My Probie's Keeper

Chapter 4

Tony was back at NCIS, sitting at his desk after everyone else had gone home, scrolling through a batch of crime scene photos on his computer that depicted a blue sedan that had collided head-on with a rather large, gnarly tree. He had dated Brenda Bitner for only a night, but he prided himself on his investigative skills. If he wasn't able to read someone with whom he had spent an entire night, how was he supposed to read someone at a moment's notice and be able to say without a shadow of a doubt whether or not the culprit was guilty or innocent?

Just as suddenly as he had arrived at NCIS, he was transported to a dark alley where a blond escort had just been grabbed around the neck by club owner Frank Holtz. As Tony rounded the corner, he saw the man spin around, a gun appearing in his hand, and fire at him and John Carson: Metro Detective and man with a dream. Time seemed to slow as Tony felt himself shying away behind the boxes as he returned fire, but John remained out in the open, unable to find cover behind the small car. One shot shattered the windshield before Tony had the angle that allowed him to fire the kill shot. Sure, the assailant was fatally wounded, but at the end of the day, so was John. Tony had watched as the life had slipped out of him, while he was pounding on John's ribs, trying so hard to save the very man who had just discovered he had something to live for.

His side was aching in agony, but Tony refused to press the morphine pump. He needed to give his statement to Gibbs in a clear state of mind, not deluded by painkillers, before the most important details were lost and Sheffield and Davies, though he suspected those were just aliases, could be brought to justice.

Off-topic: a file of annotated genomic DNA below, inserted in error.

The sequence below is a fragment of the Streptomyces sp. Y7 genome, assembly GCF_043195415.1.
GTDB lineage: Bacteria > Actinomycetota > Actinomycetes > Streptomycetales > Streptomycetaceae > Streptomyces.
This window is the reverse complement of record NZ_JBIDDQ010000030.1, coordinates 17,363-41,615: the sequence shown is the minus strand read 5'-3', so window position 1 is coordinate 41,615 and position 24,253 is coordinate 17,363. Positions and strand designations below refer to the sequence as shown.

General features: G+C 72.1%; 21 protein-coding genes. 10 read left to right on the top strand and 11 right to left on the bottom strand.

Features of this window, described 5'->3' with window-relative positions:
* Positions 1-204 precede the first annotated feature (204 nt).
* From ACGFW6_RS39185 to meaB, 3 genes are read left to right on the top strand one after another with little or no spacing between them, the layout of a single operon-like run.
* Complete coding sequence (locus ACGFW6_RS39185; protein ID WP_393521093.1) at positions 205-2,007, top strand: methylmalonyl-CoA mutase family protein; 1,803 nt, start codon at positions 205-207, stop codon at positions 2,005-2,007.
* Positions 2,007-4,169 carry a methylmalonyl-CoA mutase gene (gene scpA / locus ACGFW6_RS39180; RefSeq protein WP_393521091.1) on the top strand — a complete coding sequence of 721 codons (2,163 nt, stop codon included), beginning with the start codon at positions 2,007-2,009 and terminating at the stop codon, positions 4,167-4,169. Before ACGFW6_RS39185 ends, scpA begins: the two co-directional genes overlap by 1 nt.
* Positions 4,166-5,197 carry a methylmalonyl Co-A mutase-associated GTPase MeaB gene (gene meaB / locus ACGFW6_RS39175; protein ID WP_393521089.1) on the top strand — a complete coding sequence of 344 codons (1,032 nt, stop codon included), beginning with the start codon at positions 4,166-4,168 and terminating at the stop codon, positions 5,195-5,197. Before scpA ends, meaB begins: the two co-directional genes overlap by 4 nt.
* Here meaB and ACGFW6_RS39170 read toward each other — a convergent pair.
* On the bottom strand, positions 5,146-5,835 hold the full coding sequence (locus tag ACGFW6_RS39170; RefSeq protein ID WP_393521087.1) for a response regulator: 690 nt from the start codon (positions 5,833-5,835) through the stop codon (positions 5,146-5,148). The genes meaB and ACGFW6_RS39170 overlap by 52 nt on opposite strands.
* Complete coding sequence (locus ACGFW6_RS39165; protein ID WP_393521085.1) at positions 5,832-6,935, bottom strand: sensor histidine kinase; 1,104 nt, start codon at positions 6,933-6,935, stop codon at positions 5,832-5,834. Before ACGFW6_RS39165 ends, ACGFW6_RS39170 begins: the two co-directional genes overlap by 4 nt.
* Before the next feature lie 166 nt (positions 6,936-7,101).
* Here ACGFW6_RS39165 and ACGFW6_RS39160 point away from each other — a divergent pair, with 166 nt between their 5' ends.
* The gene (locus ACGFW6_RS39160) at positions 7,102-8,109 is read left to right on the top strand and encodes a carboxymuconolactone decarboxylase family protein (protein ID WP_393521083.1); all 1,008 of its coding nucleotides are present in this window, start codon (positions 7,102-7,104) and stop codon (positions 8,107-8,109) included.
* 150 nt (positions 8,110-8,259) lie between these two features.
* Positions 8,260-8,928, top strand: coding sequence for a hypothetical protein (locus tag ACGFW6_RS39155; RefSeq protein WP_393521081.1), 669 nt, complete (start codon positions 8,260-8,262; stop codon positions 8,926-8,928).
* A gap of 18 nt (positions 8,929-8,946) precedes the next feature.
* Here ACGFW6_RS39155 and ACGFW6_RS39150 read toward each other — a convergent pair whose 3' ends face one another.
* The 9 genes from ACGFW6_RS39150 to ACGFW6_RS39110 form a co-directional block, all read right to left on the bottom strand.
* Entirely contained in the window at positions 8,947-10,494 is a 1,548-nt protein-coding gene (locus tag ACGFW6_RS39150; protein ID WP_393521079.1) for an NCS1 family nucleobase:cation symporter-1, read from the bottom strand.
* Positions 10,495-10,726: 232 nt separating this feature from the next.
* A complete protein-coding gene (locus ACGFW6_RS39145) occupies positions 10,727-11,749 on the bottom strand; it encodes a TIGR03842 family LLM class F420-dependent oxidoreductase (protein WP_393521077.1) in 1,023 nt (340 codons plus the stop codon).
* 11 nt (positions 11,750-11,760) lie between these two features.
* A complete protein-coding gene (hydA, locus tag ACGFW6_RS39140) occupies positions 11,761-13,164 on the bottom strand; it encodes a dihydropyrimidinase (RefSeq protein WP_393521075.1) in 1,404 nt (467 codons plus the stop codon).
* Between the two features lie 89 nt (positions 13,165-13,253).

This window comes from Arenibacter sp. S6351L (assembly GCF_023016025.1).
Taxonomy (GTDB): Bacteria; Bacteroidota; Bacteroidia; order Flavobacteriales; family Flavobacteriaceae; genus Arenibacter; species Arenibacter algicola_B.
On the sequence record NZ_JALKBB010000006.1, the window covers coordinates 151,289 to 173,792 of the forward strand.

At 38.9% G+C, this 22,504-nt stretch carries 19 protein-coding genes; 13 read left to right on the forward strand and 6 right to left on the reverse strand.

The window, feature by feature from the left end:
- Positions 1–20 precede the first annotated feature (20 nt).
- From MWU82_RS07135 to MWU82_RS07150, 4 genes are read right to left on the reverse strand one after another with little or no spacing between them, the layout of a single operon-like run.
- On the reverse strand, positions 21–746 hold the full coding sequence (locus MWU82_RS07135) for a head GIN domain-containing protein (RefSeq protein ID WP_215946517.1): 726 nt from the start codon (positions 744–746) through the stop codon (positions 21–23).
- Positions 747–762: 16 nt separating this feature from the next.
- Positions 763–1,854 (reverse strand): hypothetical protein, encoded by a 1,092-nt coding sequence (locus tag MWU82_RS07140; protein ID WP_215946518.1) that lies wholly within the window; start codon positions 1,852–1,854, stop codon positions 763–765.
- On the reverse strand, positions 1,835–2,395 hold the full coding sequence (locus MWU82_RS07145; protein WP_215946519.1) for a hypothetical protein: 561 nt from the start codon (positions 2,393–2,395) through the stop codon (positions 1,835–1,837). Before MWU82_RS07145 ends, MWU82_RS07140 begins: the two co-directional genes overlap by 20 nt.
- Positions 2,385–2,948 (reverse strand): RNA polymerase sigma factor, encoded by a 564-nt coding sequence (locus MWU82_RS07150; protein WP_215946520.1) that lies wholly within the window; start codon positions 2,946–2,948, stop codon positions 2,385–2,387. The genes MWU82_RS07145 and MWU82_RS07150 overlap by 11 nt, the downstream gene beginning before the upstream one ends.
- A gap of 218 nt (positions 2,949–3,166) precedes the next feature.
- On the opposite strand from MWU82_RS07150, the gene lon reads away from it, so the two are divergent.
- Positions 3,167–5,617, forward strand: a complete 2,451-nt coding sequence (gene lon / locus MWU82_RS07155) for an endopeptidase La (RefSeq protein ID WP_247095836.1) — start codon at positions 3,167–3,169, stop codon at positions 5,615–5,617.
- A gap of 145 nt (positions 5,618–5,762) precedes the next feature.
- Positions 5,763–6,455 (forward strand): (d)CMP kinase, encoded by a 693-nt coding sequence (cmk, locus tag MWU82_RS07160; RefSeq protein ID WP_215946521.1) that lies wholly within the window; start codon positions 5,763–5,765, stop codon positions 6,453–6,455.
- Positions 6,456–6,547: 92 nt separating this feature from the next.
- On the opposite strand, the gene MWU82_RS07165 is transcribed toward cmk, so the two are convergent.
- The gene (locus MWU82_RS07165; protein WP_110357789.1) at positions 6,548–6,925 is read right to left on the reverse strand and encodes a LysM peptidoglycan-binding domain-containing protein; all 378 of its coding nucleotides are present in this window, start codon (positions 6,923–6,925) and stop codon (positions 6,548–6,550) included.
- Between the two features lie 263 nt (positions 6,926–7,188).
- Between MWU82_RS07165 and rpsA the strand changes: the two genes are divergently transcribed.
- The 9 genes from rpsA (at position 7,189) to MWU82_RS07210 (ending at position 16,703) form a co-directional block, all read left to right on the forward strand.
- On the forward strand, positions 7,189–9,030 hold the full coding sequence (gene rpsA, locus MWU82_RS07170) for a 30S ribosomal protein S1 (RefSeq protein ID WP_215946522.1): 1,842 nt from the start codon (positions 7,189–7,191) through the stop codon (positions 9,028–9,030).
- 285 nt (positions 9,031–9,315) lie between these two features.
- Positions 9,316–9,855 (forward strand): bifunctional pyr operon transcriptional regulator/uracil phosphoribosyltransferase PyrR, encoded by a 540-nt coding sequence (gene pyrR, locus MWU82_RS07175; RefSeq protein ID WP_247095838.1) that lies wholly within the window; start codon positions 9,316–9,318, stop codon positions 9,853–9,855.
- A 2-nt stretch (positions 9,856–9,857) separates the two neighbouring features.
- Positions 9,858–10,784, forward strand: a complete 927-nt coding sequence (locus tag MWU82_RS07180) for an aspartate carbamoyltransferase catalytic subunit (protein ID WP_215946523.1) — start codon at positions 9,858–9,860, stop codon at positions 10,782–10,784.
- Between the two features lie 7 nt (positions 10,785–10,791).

But the pain served another purpose. It reminded him of his decision. The one he knew he had to make, even though he was not going to enjoy it. He loved NCIS and everything it stood for, the people he worked with, and even Vance on occasion. But he had failed too many people, escaped too many brushes with death, and was unable to stop too many murderers to just brush aside what had happened yesterday.

It would be the worst decision he had ever made since he had people at NCIS who loved him, but therein lay the problem. It was a Catch-22, a lose-lose situation, the unwinnable paradox. Yet, he was determined to do what was right for the team, not what was best for him…

"Cheer up, Tony. At least you're in room 237."

Tony looked from the sheet he was wringing guiltily between his hands, his eyes blank and emotionless, to find McGee standing at his hospital door.

"You know, the room from The Shining?" the younger agent coached, anxious to see a reaction from his partner.

"Oh," was all Tony said before he returned his gaze to the rumpled sheet.

"I'd've thought you'd be a little more excited about that…" McGee tried again.